Today Science has released an early manuscript edition of a paper by Laurent Abi-Rached and colleagues (bibliographic information not yet available), which identifies the HLA class-I alleles present in the three highest-coverage Neandertal genomes from Vindija (Vi 33.16, 33.25, and 33.26) and the Denisova pinky genome. The paper is very brief and fairly straightforward, providing provisional HLA class 1 allele types for these individuals, discussing possible haplotype associations among these alleles that may have been in the ancient genomes, and providing the frequency of those alleles in present-day human populations.
These archaic individuals carried HLA types that are presently rare in Africa and more common outside of Africa, supporting the hypothesis that these alleles in living people originated in those archaic populations. The linkage between alleles at different HLA class-I genes also supports that hypothesis. The present immune system biology of humans was strongly shaped by the interaction of different regional populations of archaic humans.
The title of the paper calls this "multiregional admixture", and the word "introgression" appears 8 times. Good for us!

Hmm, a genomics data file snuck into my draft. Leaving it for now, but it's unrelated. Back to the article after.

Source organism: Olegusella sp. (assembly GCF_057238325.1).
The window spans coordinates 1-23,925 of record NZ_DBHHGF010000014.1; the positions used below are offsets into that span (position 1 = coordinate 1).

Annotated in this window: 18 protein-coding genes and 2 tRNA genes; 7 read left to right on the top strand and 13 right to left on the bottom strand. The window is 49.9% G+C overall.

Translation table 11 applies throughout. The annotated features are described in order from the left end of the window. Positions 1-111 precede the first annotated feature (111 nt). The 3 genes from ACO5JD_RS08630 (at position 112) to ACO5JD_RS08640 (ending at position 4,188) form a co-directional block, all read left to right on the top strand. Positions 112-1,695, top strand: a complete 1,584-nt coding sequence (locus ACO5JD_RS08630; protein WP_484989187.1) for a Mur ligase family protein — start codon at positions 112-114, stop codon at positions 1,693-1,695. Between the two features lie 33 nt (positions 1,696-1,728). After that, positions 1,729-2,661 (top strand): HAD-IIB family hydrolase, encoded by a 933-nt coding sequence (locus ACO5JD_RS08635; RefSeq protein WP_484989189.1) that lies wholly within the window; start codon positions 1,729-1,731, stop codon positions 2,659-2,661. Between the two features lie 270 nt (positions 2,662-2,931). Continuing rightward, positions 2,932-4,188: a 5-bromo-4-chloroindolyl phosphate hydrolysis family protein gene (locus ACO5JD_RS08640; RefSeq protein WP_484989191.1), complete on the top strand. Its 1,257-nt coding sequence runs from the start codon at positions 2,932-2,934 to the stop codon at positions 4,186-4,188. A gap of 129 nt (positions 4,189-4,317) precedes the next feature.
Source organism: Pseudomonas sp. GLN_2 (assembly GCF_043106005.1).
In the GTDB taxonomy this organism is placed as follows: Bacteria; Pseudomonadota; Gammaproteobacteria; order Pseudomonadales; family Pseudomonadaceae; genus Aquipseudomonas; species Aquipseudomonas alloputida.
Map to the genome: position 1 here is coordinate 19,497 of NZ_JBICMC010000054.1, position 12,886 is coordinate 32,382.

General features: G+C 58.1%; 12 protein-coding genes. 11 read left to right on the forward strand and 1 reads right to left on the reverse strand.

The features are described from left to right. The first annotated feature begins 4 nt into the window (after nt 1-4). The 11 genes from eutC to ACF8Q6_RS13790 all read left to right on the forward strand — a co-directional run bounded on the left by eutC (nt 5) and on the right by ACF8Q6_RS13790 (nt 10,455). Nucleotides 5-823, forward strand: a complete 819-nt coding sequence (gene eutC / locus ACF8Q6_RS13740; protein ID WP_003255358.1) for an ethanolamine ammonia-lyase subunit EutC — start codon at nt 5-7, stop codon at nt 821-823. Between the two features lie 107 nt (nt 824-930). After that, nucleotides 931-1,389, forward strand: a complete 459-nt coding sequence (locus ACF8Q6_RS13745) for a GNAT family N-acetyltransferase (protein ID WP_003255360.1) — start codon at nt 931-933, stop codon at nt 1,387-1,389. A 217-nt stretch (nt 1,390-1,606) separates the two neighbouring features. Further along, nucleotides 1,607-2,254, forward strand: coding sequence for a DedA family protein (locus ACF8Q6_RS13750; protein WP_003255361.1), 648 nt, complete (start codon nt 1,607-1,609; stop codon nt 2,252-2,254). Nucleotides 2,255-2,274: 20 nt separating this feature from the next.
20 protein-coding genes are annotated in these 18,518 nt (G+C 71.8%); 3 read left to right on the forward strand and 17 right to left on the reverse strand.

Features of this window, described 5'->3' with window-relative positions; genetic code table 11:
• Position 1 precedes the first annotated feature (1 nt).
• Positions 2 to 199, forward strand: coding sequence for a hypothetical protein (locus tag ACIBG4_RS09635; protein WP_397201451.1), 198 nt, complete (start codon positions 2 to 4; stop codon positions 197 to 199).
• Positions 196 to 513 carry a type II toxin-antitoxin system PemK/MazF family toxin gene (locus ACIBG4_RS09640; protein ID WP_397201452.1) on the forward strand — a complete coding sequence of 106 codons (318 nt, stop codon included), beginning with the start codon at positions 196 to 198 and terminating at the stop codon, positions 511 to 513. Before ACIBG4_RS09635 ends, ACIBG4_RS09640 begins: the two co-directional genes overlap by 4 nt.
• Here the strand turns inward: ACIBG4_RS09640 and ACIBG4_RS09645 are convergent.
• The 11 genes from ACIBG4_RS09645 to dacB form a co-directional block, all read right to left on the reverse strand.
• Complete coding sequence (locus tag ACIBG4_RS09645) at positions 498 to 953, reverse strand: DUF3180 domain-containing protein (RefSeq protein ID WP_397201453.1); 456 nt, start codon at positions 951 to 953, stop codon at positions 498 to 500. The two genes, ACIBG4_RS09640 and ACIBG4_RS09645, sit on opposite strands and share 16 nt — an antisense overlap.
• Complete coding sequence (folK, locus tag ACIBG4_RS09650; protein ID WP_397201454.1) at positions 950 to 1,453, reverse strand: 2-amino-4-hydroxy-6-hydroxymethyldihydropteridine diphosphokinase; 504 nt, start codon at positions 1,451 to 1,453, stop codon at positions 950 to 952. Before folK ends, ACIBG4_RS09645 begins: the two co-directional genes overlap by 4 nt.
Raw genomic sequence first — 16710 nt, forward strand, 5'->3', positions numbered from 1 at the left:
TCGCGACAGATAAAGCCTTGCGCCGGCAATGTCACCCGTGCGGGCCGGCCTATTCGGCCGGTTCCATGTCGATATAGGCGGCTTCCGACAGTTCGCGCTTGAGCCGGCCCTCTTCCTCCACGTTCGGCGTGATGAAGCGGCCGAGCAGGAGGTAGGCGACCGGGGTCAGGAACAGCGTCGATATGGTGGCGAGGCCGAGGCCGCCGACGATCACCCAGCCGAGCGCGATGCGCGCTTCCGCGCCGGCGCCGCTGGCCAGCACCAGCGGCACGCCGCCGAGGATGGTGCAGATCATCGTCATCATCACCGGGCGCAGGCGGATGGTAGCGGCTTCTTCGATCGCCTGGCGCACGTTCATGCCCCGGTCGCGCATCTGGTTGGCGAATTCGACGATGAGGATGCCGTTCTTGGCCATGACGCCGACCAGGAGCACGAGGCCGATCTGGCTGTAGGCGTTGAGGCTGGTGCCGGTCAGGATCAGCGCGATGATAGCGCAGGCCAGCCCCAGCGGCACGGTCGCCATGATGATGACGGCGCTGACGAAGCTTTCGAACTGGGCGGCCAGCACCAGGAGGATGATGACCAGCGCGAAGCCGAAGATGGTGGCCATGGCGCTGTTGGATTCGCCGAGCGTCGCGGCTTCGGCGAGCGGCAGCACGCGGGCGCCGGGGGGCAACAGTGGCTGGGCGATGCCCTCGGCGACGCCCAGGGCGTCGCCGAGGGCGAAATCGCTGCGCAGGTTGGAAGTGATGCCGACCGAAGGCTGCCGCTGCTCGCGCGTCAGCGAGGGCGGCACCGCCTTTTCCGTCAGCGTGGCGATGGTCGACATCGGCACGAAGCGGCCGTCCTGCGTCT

(This is the point where I grumble about the lack of citations in this paper....OK, done grumbling.)
Selected genes may have a very different pattern from neutral genes
This paper is the first demonstration that gene variants of functional importance were not only inherited from Neandertals and Denisovans but were valuable and selected in later populations.
We already knew that humans today have gene variants from these archaic humans. Neandertal genes presently account for around 3 percent of the genomes of people outside Subsaharan Africa. My lab has been studying the pattern of frequency of these genes ("Europe and China have different Neandertal genes"). Most of the genes shared between the Neandertal genome and living people outside Africa are presently very rare -- most occur only in a single individual in our sample of Europeans and Chinese people, for example.
These HLA class-I alleles are different. Some of them are quite common today. If they came from the Neandertals and Denisovans -- that is, if they were not present in the African people who make up most of our ancestry genome-wide -- then these alleles must have increased quite a lot during the recent evolution of people outside Africa.